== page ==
Special thanks to Chris Haymon for contributing this post as our featured guest author of the month! Chris Haymon runs Adulting Digest, a website that educates exclusively on the topic of financial literacy, which is one of LifePlan Labs’ core pillars in our curriculum. In alignment to our organization, he is also dedicated to increasing awareness on practical financial literacy topics to help others avoid learning them “the hard way”.

According to the Motley Fool, the average tax refund in 2019 so far is $2,833. To most people, this is a very welcome windfall. But how are you supposed to spend it?

While it may be tempting to treat yourself to a shopping spree or a fun vacation, there are many more effective uses for this money. Making a smarter financial decision at this point may feel “boring,” but it could actually help you save for those treats in the long run. 

Tax Refund + A High-Yield Savings Account = 🙌

If you don’t have anything specific to save for, you could always make the most of your tax return by placing it in a savings account and leaving it to grow. The longer you leave it alone, the more money you can make. Have a look at NerdWallet’s best high-yield savings accounts to select the one that is most suited to your needs. 

Open A College Fund

If you have children (or plan to have them someday), the astronomical costs of higher education can be extremely scary. Using your tax refunds toward a college fund can alleviate some of the pressure while still giving your kids the chance to go to college if they choose to. 

Start An Emergency Home Repair Fund

Emergency home repairs tend to happen at the most inconvenient times. Get ahead of the curve by having a fund ready to deal with any leaks, cracks, or other repairs that pop up. 

Even better, use the money to give your home some much-needed maintenance. For example, if your roof is showing signs of damage, like broken shingles or moss, it’s better to act now. The national average cost of having your roof repaired is $823. The Better Business Bureau is a great resource for finding reliable contractors. Their website allows you to filter your search by BBB accreditation, and also contains useful advice like how to extend the life of your roof by regularly clearing debris and checking for damage.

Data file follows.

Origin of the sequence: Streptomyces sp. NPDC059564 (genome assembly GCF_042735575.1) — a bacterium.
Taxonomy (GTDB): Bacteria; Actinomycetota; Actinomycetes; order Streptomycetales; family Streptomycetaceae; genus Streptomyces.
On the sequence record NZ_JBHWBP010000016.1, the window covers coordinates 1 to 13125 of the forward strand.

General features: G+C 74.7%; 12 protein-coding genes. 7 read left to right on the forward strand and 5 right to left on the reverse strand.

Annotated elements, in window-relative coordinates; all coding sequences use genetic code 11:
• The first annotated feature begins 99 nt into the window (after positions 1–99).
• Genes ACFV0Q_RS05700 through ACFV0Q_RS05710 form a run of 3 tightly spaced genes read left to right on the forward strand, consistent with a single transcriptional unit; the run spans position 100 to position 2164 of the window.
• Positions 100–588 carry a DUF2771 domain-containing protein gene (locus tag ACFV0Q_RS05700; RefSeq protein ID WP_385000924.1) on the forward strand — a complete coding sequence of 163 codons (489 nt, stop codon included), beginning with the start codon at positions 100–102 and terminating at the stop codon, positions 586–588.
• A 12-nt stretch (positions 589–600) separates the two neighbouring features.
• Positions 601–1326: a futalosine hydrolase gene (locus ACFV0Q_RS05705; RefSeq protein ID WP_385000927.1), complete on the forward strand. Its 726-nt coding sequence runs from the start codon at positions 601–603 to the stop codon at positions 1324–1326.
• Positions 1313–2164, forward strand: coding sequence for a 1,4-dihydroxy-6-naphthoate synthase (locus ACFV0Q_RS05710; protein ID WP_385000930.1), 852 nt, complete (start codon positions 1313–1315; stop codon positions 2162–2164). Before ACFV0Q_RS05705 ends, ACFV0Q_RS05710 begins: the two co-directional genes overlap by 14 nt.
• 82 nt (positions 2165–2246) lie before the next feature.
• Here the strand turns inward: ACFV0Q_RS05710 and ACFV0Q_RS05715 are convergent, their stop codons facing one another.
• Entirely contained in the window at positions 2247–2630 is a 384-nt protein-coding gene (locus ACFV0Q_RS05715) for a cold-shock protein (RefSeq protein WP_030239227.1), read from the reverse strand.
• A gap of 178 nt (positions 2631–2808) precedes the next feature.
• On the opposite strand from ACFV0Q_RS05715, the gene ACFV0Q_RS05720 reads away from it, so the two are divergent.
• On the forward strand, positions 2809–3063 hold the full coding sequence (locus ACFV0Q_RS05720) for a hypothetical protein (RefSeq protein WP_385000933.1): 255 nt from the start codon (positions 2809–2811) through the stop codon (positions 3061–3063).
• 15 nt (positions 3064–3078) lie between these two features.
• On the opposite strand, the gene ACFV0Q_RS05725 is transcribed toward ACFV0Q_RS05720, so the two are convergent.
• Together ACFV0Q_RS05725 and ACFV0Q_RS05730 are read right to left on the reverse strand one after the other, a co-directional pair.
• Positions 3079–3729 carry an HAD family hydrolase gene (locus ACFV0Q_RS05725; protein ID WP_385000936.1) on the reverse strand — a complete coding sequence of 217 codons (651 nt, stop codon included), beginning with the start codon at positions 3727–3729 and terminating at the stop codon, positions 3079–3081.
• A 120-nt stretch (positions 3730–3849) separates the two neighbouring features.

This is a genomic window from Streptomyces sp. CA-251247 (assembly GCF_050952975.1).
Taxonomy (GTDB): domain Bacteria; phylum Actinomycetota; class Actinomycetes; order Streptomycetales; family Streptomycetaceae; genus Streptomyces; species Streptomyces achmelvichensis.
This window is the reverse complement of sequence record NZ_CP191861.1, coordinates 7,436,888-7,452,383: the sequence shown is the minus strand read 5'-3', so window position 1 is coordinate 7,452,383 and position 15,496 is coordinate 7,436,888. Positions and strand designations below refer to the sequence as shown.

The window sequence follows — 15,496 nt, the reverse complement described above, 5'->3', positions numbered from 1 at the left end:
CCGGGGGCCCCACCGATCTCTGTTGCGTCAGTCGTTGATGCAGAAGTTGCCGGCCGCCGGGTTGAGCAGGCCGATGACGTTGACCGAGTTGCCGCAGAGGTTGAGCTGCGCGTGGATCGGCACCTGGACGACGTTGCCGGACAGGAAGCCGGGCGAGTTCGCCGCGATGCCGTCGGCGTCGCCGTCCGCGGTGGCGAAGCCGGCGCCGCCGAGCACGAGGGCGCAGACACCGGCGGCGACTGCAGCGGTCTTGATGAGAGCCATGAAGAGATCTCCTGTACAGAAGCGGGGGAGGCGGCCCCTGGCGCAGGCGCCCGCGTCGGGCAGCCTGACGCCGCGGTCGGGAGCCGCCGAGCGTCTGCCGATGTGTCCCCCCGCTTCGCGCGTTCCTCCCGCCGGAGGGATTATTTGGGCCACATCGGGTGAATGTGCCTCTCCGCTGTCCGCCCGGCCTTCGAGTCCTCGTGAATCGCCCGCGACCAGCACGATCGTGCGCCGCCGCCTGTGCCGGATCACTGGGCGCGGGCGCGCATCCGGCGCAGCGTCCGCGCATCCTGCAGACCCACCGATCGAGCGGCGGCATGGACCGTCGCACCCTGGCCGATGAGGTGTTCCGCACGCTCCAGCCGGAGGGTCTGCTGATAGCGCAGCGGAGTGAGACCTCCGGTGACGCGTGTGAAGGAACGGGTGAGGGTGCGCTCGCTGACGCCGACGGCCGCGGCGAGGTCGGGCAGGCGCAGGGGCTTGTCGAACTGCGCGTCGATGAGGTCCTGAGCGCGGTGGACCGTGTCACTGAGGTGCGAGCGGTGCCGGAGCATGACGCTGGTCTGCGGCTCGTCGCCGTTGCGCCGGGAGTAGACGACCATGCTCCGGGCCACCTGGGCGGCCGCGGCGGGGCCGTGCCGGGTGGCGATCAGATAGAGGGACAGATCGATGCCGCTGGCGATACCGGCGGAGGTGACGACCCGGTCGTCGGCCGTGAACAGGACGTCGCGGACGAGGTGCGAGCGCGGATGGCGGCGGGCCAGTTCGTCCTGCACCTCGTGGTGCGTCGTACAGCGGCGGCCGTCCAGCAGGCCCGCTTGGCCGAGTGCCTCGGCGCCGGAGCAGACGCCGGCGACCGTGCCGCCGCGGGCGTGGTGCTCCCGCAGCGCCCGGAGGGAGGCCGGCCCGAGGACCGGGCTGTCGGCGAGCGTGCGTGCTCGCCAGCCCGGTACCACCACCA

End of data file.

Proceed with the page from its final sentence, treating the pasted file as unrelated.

Invest

The world of investments is dominated by technical jargon and confusing acronyms, which can intimidate the average person. But it’s now easier than ever to start investing, especially with a host of investment apps for all levels of experience. There are even apps that will do the investment for you, so it’s never been easier to start making your money work. 

Add It To Your Retirement Fund

Retirement may seem like something far in the distance for most people, but the truth is that any money you put aside now will likely be a huge help in the future. Additionally, any tax return money you put into an IRA (individual retirement account) may be eligible for a tax deduction for your next tax return, so you’re saving even more money. 

Develop Your Skills With Your Tax Refund

Is there anything you’ve always wanted to learn, or a qualification that’s missing from your resume? Your tax refund can help you fund some development and training, which in turn can both boost your career and bring you a sense of accomplishment. If you’re not quite sure what you’d like to learn, look into profitable skills that are likely to become more important in future years, like coding and speaking Mandarin.

Set Your Tax Refund Aside For Your Pet

If you have a pet, there is a very high chance that you will be hit with at least one eye-watering vet bill during their lifetime. The average emergency vet bill ranges between $800 and $1,500, with some treatments costing upwards of $5,000.

It’s a good idea to have some money set aside to cover this eventuality. Using your tax refund for this could mean saving yourself the stress of having to choose between debt and losing your beloved pet. 

Think of your tax return as a financial boost, separate from your usual money. When used smartly, it can allow you to grow your money or to prevent big expenses that would eat into your savings (or worse, plunge you into debt). This, in turn, frees up more money for you to spend on the things that matter to you, whether it’s for your family, hobbies, or travel.

If you’re looking for more information on concepts like these, consider trying one of our free lesson plans dedicated to helping students prepare for adulthood.